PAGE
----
Getting to Know Trustee Kim Slaughter

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Mineta Transportation Institute (MTI) Trustee Kim Slaughter is SYSTRA USA’s chief executive officer. SYSTRA focuses on delivering planning, design, architecture, engineering, and program and construction management solutions to rail and transit agencies throughout the United States. The company’s mission is to contribute to the cities and regions in which people work and live by creating, improving, and modernizing transportation and infrastructure systems, while furthering sustainable development.

We recently reached out to Kim Slaughter to find out more about her background, her role at SYSTRA USA, and what personally motivates her to positively transform lives through transportation. Kim Slaughter’s responses to our interview questions follow.



How did you become interested in transportation?

My passion for transportation stemmed from an interest in community and regional planning as a means to improve the quality of life for a broader segment of people. I wanted to help people by planning communities that offer a broad range of amenities (aesthetic and essential) regardless of the median income of the residents. One month before I began the graduate program in the School of Architecture at The University of Texas at Austin, I was able to secure and start an internship with Parsons Brinckerhoff Quade & Douglas (PBQD).  At the time, 80 percent of PBQD’s work was in transportation. As I further explored transit in particular, I began to understand that the intersection of land use, demographics, and transportation has a significant impact on the quality of life experienced by each and every one of us. Many of us take for granted freedom of mobility. Mobility to visit friends and family, to access education, healthcare, to access choices of housing, to take advantage of a variety of employment opportunities, and to simply explore beyond the boundaries of immediate neighborhoods to see what else life has to offer.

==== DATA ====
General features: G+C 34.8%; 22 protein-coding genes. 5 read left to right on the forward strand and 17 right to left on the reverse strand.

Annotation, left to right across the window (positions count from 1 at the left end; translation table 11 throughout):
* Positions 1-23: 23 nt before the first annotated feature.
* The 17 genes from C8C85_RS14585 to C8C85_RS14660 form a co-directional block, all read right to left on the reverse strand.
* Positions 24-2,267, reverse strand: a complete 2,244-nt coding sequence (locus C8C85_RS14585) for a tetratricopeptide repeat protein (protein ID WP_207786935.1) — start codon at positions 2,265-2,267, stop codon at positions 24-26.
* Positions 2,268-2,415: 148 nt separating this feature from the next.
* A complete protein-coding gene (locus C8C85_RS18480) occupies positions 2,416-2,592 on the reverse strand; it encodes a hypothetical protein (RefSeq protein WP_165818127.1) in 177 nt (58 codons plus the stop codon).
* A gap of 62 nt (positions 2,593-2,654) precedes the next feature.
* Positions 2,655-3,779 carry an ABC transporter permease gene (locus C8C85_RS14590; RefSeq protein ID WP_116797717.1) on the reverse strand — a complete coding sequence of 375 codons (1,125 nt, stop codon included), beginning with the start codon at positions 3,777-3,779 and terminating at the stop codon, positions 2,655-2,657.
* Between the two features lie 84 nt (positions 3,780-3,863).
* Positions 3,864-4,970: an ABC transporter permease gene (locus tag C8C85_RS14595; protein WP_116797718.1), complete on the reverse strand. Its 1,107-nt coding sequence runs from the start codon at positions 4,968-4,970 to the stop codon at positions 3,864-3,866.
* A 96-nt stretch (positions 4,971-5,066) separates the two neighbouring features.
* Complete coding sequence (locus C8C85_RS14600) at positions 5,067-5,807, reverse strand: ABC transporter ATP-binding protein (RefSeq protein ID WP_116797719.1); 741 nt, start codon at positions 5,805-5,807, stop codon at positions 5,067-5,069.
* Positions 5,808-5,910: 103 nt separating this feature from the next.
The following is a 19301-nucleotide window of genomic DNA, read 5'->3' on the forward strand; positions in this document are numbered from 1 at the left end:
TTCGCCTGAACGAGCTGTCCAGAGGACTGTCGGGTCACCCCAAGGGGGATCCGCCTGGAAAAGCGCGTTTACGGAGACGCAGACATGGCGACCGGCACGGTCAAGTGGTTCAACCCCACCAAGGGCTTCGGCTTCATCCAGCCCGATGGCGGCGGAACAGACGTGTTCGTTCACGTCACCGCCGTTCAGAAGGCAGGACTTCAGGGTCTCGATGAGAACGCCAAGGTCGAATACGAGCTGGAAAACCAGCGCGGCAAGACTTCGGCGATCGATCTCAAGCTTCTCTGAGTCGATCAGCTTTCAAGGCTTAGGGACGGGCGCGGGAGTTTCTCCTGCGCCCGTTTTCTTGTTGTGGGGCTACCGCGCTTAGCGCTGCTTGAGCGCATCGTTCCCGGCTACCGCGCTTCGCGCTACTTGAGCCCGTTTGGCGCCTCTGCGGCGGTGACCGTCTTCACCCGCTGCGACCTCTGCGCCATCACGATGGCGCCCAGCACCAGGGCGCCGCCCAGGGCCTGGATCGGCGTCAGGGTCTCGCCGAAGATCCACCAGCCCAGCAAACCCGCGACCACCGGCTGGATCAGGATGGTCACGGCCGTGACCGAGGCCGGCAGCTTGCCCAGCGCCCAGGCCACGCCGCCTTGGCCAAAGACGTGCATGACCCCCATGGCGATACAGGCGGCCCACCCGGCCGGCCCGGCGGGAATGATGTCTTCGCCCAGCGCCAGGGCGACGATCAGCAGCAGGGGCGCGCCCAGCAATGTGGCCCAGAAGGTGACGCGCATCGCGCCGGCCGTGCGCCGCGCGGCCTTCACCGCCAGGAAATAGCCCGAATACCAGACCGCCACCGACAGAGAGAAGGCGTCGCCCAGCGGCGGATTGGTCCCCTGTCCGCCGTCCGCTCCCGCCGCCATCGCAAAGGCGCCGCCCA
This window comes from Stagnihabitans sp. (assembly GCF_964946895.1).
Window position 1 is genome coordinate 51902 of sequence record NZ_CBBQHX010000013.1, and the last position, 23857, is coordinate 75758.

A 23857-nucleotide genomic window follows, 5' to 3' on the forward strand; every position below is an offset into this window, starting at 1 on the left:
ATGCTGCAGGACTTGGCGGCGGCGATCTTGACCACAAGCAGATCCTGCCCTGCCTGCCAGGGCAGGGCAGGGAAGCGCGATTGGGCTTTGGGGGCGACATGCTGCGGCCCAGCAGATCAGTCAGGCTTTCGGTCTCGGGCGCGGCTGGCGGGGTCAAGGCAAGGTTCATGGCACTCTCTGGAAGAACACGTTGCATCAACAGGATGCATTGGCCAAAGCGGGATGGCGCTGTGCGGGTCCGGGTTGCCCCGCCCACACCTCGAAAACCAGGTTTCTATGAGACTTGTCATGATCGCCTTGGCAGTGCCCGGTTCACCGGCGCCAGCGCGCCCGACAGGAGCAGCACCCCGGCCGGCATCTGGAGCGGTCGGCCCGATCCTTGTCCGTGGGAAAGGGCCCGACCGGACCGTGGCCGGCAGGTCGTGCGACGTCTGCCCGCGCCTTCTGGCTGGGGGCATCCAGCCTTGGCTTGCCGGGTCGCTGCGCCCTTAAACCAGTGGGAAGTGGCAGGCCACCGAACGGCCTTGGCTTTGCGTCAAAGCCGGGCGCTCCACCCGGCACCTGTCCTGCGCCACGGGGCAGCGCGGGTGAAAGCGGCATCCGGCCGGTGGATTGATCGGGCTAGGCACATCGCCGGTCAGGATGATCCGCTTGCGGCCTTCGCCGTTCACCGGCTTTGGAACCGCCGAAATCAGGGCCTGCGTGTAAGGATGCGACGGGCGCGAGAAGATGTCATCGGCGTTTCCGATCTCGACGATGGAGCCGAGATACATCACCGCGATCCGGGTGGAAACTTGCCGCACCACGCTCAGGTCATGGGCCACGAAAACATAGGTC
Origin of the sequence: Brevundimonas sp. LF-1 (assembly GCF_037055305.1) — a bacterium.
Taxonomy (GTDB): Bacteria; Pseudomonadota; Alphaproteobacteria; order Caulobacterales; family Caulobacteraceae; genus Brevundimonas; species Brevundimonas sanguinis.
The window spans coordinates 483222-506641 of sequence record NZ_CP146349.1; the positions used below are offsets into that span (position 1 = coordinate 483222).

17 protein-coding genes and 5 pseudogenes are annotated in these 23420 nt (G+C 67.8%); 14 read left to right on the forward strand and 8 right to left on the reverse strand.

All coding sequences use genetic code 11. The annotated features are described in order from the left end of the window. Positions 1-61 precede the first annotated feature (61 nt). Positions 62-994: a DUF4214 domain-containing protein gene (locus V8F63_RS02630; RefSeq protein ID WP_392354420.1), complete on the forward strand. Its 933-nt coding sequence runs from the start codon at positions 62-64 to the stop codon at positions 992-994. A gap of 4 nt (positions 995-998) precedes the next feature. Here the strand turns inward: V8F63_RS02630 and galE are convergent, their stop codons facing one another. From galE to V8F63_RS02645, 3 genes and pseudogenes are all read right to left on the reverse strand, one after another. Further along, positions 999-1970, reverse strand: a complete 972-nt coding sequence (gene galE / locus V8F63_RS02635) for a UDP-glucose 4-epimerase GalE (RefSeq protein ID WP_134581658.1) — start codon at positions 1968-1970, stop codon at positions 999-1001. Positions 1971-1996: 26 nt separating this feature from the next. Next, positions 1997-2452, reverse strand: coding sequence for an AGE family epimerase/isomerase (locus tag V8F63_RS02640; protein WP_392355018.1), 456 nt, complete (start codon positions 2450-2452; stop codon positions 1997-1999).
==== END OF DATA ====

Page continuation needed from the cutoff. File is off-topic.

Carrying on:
What drives your interest today, and what do you hope to achieve as CEO of Systra USA?

Transportation can not only change people’s lives through mobility, but it can also change it from a career perspective. While I am still passionate about providing customer-oriented, affordable, universally accessible, climate-sensitive, and technologically advanced transportation services, I am also passionate about introducing a broader segment of our society to the career opportunities that exist within the transportation industry. I hope to use my role as CEO of SYSTRA USA as a platform to raise the visibility of careers in transportation and to create new job opportunities. I want to implement an aggressive recruiting plan to attract and retain more people from diverse backgrounds and experiences to the transportation industry. Whether you want to be an engineer, a planner, an architect, a marketer, an artist, a computer programmer, or an accountant, there is a career path for you in the transportation industry. I want to be that helping hand to show you the path.


What are the biggest changes you’ve seen in the industry?

I started in 1988. I have seen a significant growth in women and minorities in leadership positions, but that has mostly occurred in the public sector of our industry. We still have a lot of growth to achieve in the private sector. Within the last year, we have seen more women in management roles in the private sector, but we are largely absent from the executive teams and boards of directors. It is important for those of us that are in the seats to create opportunities for women and minorities at those tables. Additionally, I am disappointed with the slow advancement of innovation and technology within the US. While there are some small examples of such technology use, we are still waiting for someone else to prove the viability, cost-effectiveness, and appropriate application of many of our new innovative options. I truly understand that politics and financial constraints have a tendency to limit risk-taking, but our customers and the sustainability of our systems suffer for it.


And, do you have any advice for sparking interest in transportation careers in the younger generation?

If you want a career that has a direct impact to improve people’s lives and the livability of our communities, then you should explore transportation. In particular, I would recommend that you apply your creativity and passion for change to making public transportation infrastructure and services better. You can make your mark while helping people at the same time. Public transportation is also part of the solution to slowing the growth of global warming/climate change. We need the next generations to advance our efforts.



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